The next day we explored the area around the castle, we saw a tour group with a British flag saying ' Kraków free tours' we were sorry we had missed the first part as Ela the guide was tremendous, she was so good we joined her for the afternoon walking tour of the Jewish ghetto, mr auntiegwen was beside himself with excitement, free, walking and history all in one go! The castle and area surrounding it are full of charm, cobbled streets and beautiful architecture which remained intact despite WW2, I expect having the Germans occupying had to have some upside. It must have been so odd for the citizens of Poland to find themselves invaded, their country ceased to exist, they got rid of the Germans at the end of the war only to find themselves occupied by the Russians for next few decades!
                  In the afternoon we walked to the Jewish quarter with Ela from Kraków free walking tours and as the afternoon progressed we had our minds blown by the ruthless efficiency the Nazis employed to remove the Jewish population from Kraków. Schindler's List was filmed around here, we finished up at the Heroes of the Ghetto square with its very moving chair memorial. Tour finished we headed up to Oscar Schindler' s factory museum and in the evening we remained in the Jewish quarter and on Ela's recommendation we sampled the student bars where we added a good few decades on to the average age, I got quite fond of the cherry vodka and himself the bison grass vodka, we even ate the famous zapikanka, theFrench bread pizza the students invented, first time I have ever had cucumber and ketchup on a pizza, probably the last too!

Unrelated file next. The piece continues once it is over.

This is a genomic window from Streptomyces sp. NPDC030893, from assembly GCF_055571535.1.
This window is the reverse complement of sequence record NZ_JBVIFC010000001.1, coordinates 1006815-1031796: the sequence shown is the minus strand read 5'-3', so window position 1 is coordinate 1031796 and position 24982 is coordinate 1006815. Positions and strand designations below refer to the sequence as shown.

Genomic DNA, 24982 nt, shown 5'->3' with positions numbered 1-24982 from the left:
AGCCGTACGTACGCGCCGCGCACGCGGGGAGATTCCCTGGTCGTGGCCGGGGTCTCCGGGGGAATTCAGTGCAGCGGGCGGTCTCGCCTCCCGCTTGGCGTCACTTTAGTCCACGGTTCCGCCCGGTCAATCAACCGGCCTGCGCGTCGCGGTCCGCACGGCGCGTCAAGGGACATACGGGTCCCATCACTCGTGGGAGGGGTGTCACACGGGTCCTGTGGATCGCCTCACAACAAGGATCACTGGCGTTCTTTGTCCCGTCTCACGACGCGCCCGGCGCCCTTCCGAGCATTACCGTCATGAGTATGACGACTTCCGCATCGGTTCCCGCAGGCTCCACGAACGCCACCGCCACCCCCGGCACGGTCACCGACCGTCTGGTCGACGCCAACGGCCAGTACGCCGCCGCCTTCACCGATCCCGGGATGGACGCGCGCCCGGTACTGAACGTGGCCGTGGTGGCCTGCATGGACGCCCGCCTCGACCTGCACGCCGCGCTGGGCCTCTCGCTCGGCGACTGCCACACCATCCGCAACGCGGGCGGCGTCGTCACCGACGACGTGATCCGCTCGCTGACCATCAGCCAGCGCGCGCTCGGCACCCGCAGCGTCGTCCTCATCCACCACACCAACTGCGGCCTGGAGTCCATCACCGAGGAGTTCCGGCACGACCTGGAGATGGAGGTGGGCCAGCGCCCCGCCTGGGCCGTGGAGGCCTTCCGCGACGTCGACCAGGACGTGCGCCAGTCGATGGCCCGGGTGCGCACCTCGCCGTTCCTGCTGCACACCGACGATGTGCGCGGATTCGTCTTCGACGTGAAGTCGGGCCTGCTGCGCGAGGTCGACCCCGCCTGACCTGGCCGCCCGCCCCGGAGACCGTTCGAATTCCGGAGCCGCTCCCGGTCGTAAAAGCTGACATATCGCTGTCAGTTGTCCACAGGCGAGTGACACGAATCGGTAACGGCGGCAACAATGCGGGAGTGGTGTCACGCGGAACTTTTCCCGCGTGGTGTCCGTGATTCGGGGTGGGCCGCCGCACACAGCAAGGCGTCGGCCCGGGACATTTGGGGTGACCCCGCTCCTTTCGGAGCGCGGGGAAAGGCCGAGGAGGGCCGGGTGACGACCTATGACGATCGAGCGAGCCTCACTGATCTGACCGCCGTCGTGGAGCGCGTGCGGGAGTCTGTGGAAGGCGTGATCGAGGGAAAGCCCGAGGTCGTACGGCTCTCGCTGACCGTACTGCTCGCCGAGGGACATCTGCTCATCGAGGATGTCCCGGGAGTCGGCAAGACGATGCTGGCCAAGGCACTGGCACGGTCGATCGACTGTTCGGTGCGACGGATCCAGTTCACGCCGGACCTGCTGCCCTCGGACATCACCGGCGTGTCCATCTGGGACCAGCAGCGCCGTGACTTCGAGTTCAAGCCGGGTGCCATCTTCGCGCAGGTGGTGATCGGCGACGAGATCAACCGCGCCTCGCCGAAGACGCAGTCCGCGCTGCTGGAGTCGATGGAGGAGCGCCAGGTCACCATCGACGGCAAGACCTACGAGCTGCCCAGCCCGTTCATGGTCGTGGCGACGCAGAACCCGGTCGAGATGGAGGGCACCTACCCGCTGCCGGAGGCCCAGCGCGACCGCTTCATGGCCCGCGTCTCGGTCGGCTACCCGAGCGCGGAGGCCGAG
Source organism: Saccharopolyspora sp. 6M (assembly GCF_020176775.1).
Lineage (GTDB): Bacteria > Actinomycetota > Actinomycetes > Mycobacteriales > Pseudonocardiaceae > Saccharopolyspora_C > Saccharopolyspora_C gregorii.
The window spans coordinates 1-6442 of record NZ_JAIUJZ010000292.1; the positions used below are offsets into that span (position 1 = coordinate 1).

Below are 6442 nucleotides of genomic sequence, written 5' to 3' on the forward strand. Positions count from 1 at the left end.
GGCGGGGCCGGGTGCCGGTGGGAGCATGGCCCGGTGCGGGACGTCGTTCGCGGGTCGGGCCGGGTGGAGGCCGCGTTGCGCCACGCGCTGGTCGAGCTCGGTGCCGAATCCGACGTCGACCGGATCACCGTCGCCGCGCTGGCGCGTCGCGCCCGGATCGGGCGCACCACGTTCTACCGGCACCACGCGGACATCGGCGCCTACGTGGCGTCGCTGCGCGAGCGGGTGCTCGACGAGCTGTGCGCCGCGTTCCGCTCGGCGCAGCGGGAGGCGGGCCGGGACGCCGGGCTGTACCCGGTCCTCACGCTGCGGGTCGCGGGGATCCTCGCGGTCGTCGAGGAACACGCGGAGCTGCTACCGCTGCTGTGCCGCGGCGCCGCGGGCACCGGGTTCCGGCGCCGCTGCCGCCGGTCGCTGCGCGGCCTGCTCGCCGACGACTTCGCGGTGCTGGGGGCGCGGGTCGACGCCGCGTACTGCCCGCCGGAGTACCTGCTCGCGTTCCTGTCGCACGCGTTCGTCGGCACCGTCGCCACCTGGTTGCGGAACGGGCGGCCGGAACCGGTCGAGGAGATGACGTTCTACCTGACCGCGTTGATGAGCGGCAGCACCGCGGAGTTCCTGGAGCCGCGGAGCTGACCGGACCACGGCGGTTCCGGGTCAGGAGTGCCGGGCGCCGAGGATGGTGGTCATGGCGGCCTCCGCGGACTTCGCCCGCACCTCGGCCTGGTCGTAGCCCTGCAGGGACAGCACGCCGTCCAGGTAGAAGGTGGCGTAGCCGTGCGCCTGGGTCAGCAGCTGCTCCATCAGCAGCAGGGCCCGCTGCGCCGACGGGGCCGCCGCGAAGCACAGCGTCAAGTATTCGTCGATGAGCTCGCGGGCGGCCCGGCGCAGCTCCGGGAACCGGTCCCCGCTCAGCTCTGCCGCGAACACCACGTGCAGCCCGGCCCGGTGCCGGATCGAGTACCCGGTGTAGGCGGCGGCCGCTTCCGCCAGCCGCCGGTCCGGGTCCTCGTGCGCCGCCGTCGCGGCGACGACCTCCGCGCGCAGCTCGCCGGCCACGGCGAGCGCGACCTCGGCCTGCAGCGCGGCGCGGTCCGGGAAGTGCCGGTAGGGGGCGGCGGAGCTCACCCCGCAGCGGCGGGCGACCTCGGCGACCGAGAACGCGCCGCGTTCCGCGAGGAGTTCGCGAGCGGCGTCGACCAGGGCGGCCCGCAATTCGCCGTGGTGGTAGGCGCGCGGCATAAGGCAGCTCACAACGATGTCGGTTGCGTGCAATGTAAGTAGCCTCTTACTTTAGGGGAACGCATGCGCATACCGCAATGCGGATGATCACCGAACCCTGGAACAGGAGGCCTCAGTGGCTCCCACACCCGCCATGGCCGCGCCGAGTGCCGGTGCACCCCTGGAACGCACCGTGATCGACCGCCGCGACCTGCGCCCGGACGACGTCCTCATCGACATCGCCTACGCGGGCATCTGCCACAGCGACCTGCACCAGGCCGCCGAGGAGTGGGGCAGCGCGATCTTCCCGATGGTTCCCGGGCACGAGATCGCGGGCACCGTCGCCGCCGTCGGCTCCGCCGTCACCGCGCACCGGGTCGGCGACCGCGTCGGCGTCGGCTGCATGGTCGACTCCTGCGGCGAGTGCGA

Next day we were picked up at the crack of sparrows and headed for Auschwitz  and Birkenau, our guide for the day was a high school history teacher who got the balance spot on, it's hard to explain how vast Birkenau is as how it was set up to kill as many people as quickly as they could, it's not an enjoyable day out in the traditional sense but I'm glad I went,  our guide Adam really knew the subject well and encouraged us to think why we were taking photos, which is why I only took one of the famous 'work will se you free' sign. 
We ended up back in the Jewish quarter and back in student bars drinking vodka, we did manage a padlock on a bridge though, we always want to do this but we never seem to travel with a padlock! Himself bought some in a supermarket!
Our last 2 days we walked, took photos and ate, we drank vodka and just enjoyed the beautiful  architecture.

You should go, it's very cheap to eat and drink, the people are very helpful and you can navigate your way round easily. You should definitely do a free walking tour, drink cherry vodka and visit  Auschwitz, it fairly puts your life problems and issues into perspective. Pro secco is around £3 a bottlein supermarkets there too, that might be an incentive to visit all by its own self, no judgement from your auntie.
They also have lots of interesting outside lights and cobbled streets, which seem to be the thing I photograph the most, especially lampposts, I could do a book on lampposts throughout the world, in this post I have restrained myself, you're welcome. 



Mac n' Janet said...

We keep talking about visiting Eastern Europe, Krakow looks amazing and the vodka would be much appreciated.

auntiegwen said...